SYCAMORE – Susana Martin, a senior at Sycamore High School, has achieved perfection – at least when it comes to taking the ACT.
Martin received a perfect score, 36, when she took the standardized test last year. She only took the test once.
The average composite score for the 2021 ACT was 20.4, and the average score in Illinois was 25.2. Out of the 1.9 million students who take the test every year, only about 3,700 get the highest possible ACT score, or about 0.3% of all test-takers.
Martin said she didn’t study specifically for the test, she just paid attention in her classes.
Martin was recognized during the April 12 Sycamore Board of Education meeting.
Martin and her mom, Jeanette Martin, spoke to MidWeek reporter Katrina Milton about achieving a perfect ACT score and test-taking advice for students.
Milton: Describe taking the ACT.
Martin: I feel like there wasn’t as much pressure for the test because it was not required. My school requires the SAT, but not the ACT. I thought it was easier than other standardized tests. I thought it was way easier than the SAT. … The version of the ACT I took was without the essay. The SAT was longer. Other than that they were pretty similar with multiple choice questions. Some were harder than others. Maybe it was the amount of breaks, maybe it was the overall environment, but I found the ACT a lot less stressful and a lot easier in general.
Milton: Did a perfect score help you get accepted into colleges?
Martin: I think it’s because it’s right after COVID, so there’s a lot of people who took a gap year or online school and are just now applying to college. So it’s been really competitive this year. The test score didn’t really help me as much as I thought. … You could submit [the test scores] to a lot of them, but most colleges didn’t want them. I don’t know how much they consider them compared to what they used to.
Jeanette Martin: Most of the schools actually didn’t require you to submit test scores or they didn’t even want them because of COVID. A lot of the schools she applied to, their freshmen applications would be maybe 50,000 to 70,000. For example, U.C. Berkeley said they had 150,000 students apply as freshmen this year. Many of the colleges she applied to were doing online schooling [in the fall], and [students] didn’t necessarily want to pay the same tuition. So they just took some classes at a community college, but they didn’t take enough, so they’re considered a freshman.
Milton: Did high school classes and good grades help with the test-taking?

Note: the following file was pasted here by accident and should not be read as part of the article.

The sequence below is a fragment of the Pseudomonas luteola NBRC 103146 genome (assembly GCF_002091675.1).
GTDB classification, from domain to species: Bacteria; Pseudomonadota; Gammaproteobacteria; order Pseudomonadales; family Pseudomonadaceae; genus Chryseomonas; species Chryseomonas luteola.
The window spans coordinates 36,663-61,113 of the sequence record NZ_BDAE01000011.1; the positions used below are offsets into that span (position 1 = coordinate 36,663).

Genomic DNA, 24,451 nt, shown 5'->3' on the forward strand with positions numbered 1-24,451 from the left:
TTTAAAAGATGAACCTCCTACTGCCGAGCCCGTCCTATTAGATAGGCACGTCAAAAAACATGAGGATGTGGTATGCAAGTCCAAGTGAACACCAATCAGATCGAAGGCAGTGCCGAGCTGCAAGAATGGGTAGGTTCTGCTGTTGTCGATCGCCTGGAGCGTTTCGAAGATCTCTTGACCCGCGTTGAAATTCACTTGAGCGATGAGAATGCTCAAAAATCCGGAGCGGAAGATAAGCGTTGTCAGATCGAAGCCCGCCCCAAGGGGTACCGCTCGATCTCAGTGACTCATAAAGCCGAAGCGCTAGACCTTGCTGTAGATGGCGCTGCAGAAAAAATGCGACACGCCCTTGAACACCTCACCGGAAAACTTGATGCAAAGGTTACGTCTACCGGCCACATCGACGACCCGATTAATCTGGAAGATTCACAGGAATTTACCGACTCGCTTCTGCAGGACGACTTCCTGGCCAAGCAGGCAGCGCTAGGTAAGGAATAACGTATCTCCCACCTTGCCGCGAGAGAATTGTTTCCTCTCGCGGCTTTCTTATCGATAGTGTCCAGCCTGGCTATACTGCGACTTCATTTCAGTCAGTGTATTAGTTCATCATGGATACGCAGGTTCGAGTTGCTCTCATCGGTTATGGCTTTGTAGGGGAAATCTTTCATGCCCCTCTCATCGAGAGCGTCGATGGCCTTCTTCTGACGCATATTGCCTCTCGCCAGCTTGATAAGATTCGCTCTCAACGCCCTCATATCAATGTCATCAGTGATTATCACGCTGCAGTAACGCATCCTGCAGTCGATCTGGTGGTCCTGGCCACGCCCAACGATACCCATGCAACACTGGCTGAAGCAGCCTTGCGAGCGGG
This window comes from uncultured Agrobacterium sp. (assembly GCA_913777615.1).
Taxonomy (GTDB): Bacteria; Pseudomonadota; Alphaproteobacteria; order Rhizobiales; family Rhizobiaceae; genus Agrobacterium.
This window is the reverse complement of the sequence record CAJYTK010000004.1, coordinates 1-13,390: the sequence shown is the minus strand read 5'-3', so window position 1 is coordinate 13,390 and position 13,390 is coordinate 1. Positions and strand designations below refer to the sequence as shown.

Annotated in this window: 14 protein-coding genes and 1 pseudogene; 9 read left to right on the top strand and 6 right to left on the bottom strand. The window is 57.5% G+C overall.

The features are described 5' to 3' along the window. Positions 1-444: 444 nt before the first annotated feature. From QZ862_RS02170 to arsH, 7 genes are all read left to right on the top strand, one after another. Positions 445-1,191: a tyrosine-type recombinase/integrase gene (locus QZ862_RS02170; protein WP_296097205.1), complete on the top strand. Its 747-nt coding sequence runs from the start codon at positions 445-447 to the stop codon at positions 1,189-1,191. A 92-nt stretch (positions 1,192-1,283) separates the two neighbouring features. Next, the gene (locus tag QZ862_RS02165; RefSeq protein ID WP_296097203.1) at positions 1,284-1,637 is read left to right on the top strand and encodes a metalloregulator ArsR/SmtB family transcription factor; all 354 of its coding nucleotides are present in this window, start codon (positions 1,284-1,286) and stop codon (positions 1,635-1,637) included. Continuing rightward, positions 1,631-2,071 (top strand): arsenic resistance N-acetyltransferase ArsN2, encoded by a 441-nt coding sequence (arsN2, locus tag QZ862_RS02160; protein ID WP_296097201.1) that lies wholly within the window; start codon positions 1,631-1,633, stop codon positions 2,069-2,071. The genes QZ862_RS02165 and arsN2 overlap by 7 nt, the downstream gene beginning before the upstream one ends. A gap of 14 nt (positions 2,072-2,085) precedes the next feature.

Martin: It’s an English and math test, so I’d say really pay close attention to English and also algebra, geometry, trigonometry and that sort of stuff. I’ve gotten good grades in general, and I have a pretty high GPA, but I don’t know what it is right now. I want to do well in school, and I just generally like learning. … I feel like you do well in school, you’re more likely to do well on standardized tests, because it’s the same type of multiple-choice tests.
Milton: Do you have any teachers you’d like to thank?
Martin: I don’t want to mention some teachers over other ones, but I’d like to thank Mr. [Adam] Volkening, I’ve had him for Algebra 2, and Mr. [Rich] Majerus, I’ve had him for English sophomore year and this year, too.
Milton: What was your reaction to receiving a perfect score?
Martin: I was expecting I’d do well because I felt good when I was taking it, but a perfect score was a bit of a surprise. … I didn’t really tell anyone unless they asked me, but I was pretty impressed with myself.
Milton: What do you like to do outside of school?
Martin: I read a lot, which honestly, that probably helped me, too. I watch random YouTube videos. I like to write. It depends on the time of the year, but sometimes I like to go outside and do photography. I play Minecraft. I listen to music a lot.
Milton: What are your plans for the future?
Martin: I am going to [the University of Illinois], and I am planning on majoring in biology, but I may change that. I have just general goals: I’d like to be in STEM somewhere, and biology is the most interesting to me, which is why I chose it.
Milton: Do you have advice for future test-takers?
Martin: Get a good night’s sleep and eat breakfast. You should bring extra pencils. If I remember correctly, you’re allowed to bring a calculator, which you’re definitely going to want. Also, your hand might start hurting after a while. There are breaks in between, so you just have to make it to that break, stretch your hand out and it won’t hurt as much.